Watermelon Slim performing in the Clarksdale Theatre lobby.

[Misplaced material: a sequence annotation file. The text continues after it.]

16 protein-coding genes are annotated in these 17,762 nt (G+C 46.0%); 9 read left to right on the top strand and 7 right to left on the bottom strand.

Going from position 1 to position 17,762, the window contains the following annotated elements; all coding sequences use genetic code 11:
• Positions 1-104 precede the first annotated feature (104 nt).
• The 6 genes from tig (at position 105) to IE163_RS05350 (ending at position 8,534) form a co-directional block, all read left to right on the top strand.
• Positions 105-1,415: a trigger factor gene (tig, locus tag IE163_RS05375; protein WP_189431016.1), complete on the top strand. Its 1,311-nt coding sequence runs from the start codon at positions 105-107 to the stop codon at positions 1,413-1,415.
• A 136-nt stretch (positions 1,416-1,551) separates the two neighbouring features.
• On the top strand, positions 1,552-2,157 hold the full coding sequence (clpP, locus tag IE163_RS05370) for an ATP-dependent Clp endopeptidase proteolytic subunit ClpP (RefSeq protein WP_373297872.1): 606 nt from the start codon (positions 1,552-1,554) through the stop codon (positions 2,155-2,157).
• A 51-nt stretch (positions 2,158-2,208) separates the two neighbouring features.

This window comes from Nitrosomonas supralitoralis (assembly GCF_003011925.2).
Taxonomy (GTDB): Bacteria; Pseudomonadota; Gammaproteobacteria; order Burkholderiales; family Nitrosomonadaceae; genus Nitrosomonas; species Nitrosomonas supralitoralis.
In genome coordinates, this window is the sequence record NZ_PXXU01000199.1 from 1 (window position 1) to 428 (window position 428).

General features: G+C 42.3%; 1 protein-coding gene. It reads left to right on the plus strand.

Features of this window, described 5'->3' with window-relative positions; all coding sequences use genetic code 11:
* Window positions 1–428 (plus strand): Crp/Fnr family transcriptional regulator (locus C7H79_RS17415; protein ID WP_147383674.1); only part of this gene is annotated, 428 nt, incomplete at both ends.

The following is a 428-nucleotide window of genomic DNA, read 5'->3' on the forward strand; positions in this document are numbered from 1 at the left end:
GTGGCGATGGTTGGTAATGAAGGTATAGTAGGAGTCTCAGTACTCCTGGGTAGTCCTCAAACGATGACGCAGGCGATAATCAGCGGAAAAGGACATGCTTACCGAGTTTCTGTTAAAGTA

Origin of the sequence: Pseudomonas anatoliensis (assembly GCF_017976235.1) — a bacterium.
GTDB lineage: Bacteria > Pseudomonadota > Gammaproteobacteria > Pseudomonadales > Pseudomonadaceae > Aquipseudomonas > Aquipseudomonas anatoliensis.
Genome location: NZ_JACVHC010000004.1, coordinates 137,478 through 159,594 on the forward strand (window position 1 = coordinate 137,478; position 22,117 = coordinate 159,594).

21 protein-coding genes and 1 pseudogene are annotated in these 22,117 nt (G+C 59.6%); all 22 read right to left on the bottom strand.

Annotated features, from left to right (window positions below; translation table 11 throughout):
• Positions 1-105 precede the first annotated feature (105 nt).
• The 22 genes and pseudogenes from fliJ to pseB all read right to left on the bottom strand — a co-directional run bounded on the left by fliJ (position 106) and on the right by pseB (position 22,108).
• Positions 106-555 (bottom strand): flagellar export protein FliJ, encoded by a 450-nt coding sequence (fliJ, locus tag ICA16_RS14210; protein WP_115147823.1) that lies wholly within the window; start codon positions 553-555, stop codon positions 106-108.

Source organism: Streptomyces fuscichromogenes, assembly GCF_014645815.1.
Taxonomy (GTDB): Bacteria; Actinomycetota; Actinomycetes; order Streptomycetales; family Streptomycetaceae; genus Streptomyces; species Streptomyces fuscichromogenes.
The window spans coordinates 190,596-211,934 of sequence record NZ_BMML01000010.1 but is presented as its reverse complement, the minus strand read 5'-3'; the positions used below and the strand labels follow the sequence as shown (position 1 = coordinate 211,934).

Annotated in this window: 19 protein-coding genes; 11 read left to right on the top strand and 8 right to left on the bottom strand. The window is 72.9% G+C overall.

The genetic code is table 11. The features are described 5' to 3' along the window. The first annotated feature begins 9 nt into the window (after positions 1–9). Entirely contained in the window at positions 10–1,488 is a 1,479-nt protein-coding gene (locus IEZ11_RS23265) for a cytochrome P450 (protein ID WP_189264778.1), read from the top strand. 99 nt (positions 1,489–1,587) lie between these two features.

The next day it was cold and rainy, but I told River that I wanted to go out and see the Mississippi anyway, and he agreed to take me to see it. You can’t go all the way to the Mississippi Delta and not see the big river. Way out by in the Delta, amongst miles and miles of what were now leveled cotton fields, there’s no cell reception and barely any radio signal. Quiet. Eerie. After a while, I plugged in my phone to play an album I’d kept on there for as long as I can remember, Robert Johnson- The Complete Recordings (recorded in 1937). As I heard Mr. Johnson wail, “Come on back to Friar’s Point mama, barrelhouse all night long…” we came to Friar’s Point, a small community consisting of both shacks and mansions, a strange amalgam. The shacks came from families, most likely sharecroppers, whose families had lived in the Delta for hundreds of years. The million-dollar mansions were erected by modern Mississippi money-makers. Old South, New South, South remade. We finally made our way to the water’s edge. Although the air was icy cold and pelting freezing rain, I left the car and overlooked the mighty river from a ledge about 20 feet above it’s surface. It’s hard to stop staring at such a large, mysterious, powerful entity, but what really kept my eyes glued was that, if you look hard enough, the river doesn’t even look like it’s flowing one way or the other. As a whole, you can definitely tell which way it’s going, of course. However, if you focus on just a small spot on the surface, particularly toward the shore, the water is not so much flowing as it is swirling. It’s mesmerizing. Like a whirlpool of memories collected from as far as Saint Anthony Falls in Minneapolis to the man-made lakes of St. Louis, this is where it all comes shooting down like an unstoppable army commissioned by Mother Nature herself, en route to the Gulf of Mexico. It’s quite a lot to take in if you’re a Florida boy such as myself, more accustomed to the humble rivers found close by such as the Peace or Caloosahatchee.